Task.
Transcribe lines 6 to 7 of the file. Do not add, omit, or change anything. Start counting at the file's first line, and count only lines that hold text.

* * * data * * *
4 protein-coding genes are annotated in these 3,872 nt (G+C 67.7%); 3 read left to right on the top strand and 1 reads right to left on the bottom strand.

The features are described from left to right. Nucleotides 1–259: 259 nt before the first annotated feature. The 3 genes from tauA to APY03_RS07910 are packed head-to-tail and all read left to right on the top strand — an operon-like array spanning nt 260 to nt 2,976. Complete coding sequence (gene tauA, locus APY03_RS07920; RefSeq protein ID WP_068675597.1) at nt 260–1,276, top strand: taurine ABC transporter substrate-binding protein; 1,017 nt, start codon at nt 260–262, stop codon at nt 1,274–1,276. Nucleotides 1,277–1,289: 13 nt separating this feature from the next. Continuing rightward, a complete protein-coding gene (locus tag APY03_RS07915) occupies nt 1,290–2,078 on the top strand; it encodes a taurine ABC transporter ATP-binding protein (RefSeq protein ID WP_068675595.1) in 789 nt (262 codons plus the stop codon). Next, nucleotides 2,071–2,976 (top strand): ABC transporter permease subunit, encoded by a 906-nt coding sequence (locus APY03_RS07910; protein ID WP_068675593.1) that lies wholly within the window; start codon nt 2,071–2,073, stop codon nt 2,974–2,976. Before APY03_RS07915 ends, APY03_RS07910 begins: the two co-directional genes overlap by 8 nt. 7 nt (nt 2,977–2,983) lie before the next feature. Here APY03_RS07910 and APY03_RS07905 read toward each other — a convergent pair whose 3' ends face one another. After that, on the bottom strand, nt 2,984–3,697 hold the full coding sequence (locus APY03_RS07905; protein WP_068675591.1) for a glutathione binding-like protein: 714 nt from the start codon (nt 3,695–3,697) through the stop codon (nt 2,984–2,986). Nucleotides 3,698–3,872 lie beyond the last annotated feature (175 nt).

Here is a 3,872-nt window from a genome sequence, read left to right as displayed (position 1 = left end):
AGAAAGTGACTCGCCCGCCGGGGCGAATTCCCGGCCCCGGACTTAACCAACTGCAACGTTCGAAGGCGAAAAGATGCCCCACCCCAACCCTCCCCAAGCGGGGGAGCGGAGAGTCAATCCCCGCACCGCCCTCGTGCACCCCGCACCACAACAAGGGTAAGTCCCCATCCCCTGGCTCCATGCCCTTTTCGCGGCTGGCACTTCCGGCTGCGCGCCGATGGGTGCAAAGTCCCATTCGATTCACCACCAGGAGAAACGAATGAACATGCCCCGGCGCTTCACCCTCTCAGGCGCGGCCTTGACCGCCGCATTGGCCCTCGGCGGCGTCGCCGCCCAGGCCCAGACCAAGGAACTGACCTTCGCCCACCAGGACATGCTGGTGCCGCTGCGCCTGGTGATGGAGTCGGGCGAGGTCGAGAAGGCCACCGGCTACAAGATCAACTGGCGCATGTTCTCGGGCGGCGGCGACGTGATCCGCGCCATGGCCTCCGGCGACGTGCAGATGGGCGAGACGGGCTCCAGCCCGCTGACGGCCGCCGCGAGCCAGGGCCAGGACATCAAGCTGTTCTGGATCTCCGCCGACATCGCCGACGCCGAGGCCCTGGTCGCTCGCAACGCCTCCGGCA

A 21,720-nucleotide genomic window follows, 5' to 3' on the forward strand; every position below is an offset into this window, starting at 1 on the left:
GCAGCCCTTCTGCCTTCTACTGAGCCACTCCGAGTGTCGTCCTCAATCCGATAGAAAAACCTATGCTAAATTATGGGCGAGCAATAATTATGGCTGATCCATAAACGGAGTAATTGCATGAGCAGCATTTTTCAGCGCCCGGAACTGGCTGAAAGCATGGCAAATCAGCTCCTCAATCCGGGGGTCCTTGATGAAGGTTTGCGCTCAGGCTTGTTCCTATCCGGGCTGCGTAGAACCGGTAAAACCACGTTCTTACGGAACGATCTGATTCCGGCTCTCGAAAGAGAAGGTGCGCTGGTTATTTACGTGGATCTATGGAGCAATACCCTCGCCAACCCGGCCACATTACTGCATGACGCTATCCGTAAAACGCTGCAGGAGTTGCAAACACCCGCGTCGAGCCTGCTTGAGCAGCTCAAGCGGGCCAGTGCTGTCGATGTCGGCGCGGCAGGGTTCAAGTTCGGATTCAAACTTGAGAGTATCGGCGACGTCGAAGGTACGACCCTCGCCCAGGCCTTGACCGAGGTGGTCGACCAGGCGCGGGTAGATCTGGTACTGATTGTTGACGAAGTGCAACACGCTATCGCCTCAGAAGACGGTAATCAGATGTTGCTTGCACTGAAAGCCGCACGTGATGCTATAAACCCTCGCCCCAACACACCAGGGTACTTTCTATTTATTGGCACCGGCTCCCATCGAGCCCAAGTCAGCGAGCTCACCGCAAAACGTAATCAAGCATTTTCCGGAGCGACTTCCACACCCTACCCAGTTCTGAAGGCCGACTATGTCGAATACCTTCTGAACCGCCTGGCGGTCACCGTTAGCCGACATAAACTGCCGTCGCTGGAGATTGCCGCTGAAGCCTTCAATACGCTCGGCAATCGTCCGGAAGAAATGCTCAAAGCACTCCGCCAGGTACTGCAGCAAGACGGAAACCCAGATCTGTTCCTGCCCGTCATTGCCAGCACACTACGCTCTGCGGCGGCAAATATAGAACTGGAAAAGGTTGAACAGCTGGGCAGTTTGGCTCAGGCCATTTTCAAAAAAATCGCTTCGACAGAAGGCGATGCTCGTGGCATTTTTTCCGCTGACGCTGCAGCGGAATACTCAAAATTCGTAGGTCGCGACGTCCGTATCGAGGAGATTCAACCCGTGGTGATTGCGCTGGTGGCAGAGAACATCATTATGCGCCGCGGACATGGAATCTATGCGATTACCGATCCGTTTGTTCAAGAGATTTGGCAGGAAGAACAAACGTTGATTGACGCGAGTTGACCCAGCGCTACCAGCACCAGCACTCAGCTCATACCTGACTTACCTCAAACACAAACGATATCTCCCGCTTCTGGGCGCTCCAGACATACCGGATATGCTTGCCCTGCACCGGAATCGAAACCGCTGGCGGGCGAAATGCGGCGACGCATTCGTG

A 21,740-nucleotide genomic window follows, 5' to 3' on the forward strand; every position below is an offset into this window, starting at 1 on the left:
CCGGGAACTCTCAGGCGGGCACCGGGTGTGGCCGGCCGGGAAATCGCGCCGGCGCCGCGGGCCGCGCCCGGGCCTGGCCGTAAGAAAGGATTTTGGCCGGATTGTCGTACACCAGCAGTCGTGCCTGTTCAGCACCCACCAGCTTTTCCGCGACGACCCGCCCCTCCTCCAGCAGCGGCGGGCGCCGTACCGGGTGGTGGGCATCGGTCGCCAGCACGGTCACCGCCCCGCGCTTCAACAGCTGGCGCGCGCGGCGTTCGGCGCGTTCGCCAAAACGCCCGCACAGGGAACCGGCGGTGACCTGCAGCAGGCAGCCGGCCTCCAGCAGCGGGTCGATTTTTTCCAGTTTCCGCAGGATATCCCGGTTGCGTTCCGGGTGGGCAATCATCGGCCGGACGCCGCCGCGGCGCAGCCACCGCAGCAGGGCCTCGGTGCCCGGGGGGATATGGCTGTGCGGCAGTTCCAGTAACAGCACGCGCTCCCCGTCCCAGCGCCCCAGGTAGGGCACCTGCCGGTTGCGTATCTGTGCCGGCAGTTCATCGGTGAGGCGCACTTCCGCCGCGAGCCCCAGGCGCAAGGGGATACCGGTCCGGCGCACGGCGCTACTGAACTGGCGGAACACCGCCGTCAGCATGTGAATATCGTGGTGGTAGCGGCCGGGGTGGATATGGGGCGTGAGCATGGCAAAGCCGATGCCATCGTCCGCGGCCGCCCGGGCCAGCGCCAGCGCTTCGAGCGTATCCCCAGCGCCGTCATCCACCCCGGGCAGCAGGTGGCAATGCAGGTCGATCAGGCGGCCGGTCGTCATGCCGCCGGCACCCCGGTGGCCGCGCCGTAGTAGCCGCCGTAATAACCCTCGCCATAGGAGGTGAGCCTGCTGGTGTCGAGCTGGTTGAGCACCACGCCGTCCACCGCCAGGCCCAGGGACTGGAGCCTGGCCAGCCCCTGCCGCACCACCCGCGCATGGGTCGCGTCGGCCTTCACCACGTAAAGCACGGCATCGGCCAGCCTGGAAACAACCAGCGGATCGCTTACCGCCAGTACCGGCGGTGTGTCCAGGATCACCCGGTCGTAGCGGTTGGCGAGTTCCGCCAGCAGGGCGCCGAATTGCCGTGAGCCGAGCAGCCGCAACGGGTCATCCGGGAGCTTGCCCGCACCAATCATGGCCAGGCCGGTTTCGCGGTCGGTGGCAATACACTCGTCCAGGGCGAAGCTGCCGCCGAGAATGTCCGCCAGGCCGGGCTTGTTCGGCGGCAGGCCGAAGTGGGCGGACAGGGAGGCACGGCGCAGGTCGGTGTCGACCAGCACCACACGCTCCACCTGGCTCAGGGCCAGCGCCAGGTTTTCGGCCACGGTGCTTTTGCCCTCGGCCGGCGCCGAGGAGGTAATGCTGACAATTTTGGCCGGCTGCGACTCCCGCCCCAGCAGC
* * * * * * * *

GCAGCCCTTCTGCCTTCTACTGAGCCACTCCGAGTGTCGTCCTCAATCCGATAGAAAAACCTATGCTAAATTATGGGCGAGCAATAATTATGGCTGATCCATAAACGGAGTAATTGCATGAGCAGCATTTTTCAGCGCCCGGAACTGGCTGAAAGCATGGCAAATCAGCTCCTCAATCCGGGGGTCCTTGATGAAGGTTTGCGCTCAGGCTTGTTCCTATCCGGGCTGCGTAGAACCGGTAAAACCACGTTCTTACGGAACGATCTGATTCCGGCTCTCGAAAGAGAAGGTGCGCTGGTTATTTACGTGGATCTATGGAGCAATACCCTCGCCAACCCGGCCACATTACTGCATGACGCTATCCGTAAAACGCTGCAGGAGTTGCAAACACCCGCGTCGAGCCTGCTTGAGCAGCTCAAGCGGGCCAGTGCTGTCGATGTCGGCGCGGCAGGGTTCAAGTTCGGATTCAAACTTGAGAGTATCGGCGACGTCGAAGGTACGACCCTCGCCCAGGCCTTGACCGAGGTGGTCGACCAGGCGCGGGTAGATCTGGTACTGATTGTTGACGAAGTGCAACACGCTATCGCCTCAGAAGACGGTAATCAGATGTTGCTTGCACTGAAAGCCGCACGTGATGCTATAAACCCTCGCCCCAACACACCAGGGTACTTTCTATTTATTGGCACCGGCTCCCATCGAGCCCAAGTCAGCGAGCTCACCGCAAAACGTAATCAAGCATTTTCCGGAGCGACTTCCACACCCTACCCAGTTCTGAAGGCCGACTATGTCGAATACCTTCTGAACCGCCTGGCGGTCACCGTTAGCCGACATAAACTGCCGTCGCTGGAGATTGCCGCTGAAGCCTTCAATACGCTCGGCAATCGTCCGGAAGAAATGCTCAAAGCACTCCGCCAGGTACTGCAGCAAGACGGAAACCCAGATCTGTTCCTGCCCGTCATTGCCAGCACACTACGCTCTGCGGCGGCAAATATAGAACTGGAAAAGGTTGAACAGCTGGGCAGTTTGGCTCAGGCCATTTTCAAAAAAATCGCTTCGACAGAAGGCGATGCTCGTGGCATTTTTTCCGCTGACGCTGCAGCGGAATACTCAAAATTCGTAGGTCGCGACGTCCGTATCGAGGAGATTCAACCCGTGGTGATTGCGCTGGTGGCAGAGAACATCATTATGCGCCGCGGACATGGAATCTATGCGATTACCGATCCGTTTGTTCAAGAGATTTGGCAGGAAGAACAAACGTTGATTGACGCGAGTTGACCCAGCGCTACCAGCACCAGCACTCAGCTCATACCTGACTTACCTCAAACACAAACGATATCTCCCGCTTCTGGGCGCTCCAGACATACCGGATATGCTTGCCCTGCACCGGAATCGAAACCGCTGGCGGGCGAAATGCGGCGACGCATTCGTG

A 21,740-nucleotide genomic window follows, 5' to 3' on the forward strand; every position below is an offset into this window, starting at 1 on the left: